What to do if you are the victim of misrepresentation
By Rodger Burnett, Dorothea Antzoulatos and Donna Dewberry
Published December 2017
Purchasing a property and then discovering that it is affected by knotweed can cost a house purchaser thousands, both in relation to the treatment of the knotweed and the impact it can have on the value of the property.
A recent survey by YouGov found that 78% of those aware of Japanese knotweed would be put off buying a property if they discovered knotweed was present. Perhaps it is not altogether surprising that sellers go to great lengths to conceal the presence of knotweed on their property to potential buyers and surveyors.
It is also highly likely that those who seek to conceal knotweed do not know the consequences of their deceitful actions.
If it can be proved that knotweed was present at the time of sale and that the seller knew of its presence, or ought to have known of it, then it is likely that the purchaser will have a strong claim against the seller for misrepresentation.
In this context, a misrepresentation is a false statement of fact (relating to the presence of knotweed) made by the seller to the purchaser, which induces them into purchasing the property and causes them to sustain a loss. It does not need to be the only factor which induced the sale.
The starting point is ‘The Law Society’s Property Information Form’ (TA6) question 7.8. This requires the seller to say whether the property is affected by knotweed and specifically asks:
“Is the property affected by Japanese knotweed?”
The seller then has the following tick box options available; ‘Yes’, ‘No’ or ‘Not known’.
If the seller ticks either ‘No’ or ‘Not known’ to this question but they did in fact know of the presence of knotweed on the property then it is likely that they have committed a fraudulent misrepresentation. If they ought to have known about the presence of the knotweed or ticked ‘No’ and had no reasonable grounds for believing that the property was not affected by knotweed then it is likely that they have committed a negligent misrepresentation. An example of negligent misrepresentation would be where the seller knew a plant was growing in the garden but took no steps to seek to identify it prior to completing the TA6.
The first thing the buyer should do once they have become aware that there is potentially knotweed on the property is to instruct a specialist knotweed removal, control and eradication company. These specialists will be able to provide the buyer with a report which will comment on the extent and maturity of the knotweed. It is vital to have this because the buyer needs to prove that the knotweed was present at the time of purchase. The knotweed specialist will be able to comment on the maturity of the knotweed having considered both its visible appearance and its root structure; and whether the knotweed has been treated either by herbicide, cutting it back or by ripping it up from the ground. This can be crucial in proving fraudulent or negligent misrepresentation.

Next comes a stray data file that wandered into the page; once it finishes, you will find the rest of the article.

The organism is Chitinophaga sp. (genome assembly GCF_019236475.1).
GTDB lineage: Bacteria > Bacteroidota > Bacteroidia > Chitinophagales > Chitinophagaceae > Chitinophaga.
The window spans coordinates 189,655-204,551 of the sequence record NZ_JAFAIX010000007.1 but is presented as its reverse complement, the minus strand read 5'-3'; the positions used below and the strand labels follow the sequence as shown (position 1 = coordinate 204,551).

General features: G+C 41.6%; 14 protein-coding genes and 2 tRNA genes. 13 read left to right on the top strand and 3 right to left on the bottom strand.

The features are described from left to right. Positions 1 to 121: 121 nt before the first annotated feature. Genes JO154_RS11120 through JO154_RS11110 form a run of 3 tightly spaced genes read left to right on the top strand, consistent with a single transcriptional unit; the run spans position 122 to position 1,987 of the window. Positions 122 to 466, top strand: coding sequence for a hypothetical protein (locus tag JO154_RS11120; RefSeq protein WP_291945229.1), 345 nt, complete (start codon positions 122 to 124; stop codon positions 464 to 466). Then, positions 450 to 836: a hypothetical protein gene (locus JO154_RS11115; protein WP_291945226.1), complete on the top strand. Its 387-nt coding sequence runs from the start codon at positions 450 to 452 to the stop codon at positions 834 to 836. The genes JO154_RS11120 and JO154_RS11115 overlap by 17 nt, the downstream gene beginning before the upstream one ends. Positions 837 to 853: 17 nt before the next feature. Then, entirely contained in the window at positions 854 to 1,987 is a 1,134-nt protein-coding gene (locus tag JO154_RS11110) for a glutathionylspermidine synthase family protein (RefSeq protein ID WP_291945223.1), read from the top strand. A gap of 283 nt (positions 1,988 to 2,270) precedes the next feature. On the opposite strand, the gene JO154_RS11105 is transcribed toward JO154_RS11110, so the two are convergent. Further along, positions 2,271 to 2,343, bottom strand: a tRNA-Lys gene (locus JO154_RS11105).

It is also useful for the purchaser to speak to neighbours as they are often able to provide witness evidence, for example, confirming conversations that they have had with the sellers regarding knotweed.
Proving that the seller did know about the knotweed when they ticked ‘Not known’
It is very common for sellers to tick ‘Not known’ on the TA6 in the hope that when the knotweed is subsequently discovered, they can claim that they did not know whether or not there was knotweed present. They claim to have ‘innocently’ ticked ‘Not known’ and left it to the buyer to investigate further.
In this situation, the buyer may still be able to bring a case in misrepresentation if they can prove that the seller did in fact positively know that there was knotweed on the property.
The buyer should look for signs of concealment of the knotweed as evidence that the seller did know of its presence. For example, are there signs that the knotweed has been cut down immediately prior to sale?
Perhaps the seller has landscaped the garden and fitted artificial grass in an attempt to avoid the knotweed being identified during property visits and surveyor’s inspections; have fences been erected behind which there is evidence of knotweed? These are all indicators that the seller knew that there was knotweed on the property. However, proving this is still difficult and the safest course of action for a buyer where a seller has ticked “Not known” is to get their conveyancing solicitor to ask further questions around this response.
But I didn’t know …
One of the most frequently raised defences that sellers seek to rely on in response to a claim of misrepresentation is they say they do not know what knotweed is and therefore ticked ‘No’ because they were unaware that their property was affected by such a plant. This is not a legitimate defence to such a claim.
By ticking ‘No’ to question 7.8 on the TA6, the seller is making two positive statements;
(1) that they know what knotweed is, and
(2) that they have taken positive steps to satisfy themselves that it is not present on the property.
Therefore, simply pleading ignorance will not be enough for the seller to avoid liability.
What is the remedy?
If the buyer is successful in a claim for misrepresentation then they are likely to be awarded the cost of treating the knotweed, plus they can also seek to claim the residual diminution in value of the property caused by the stigma of being associated with knotweed. This, together with legal fees, can run in to tens of thousands for the seller.
Roger Burnett at Charles Lyndon
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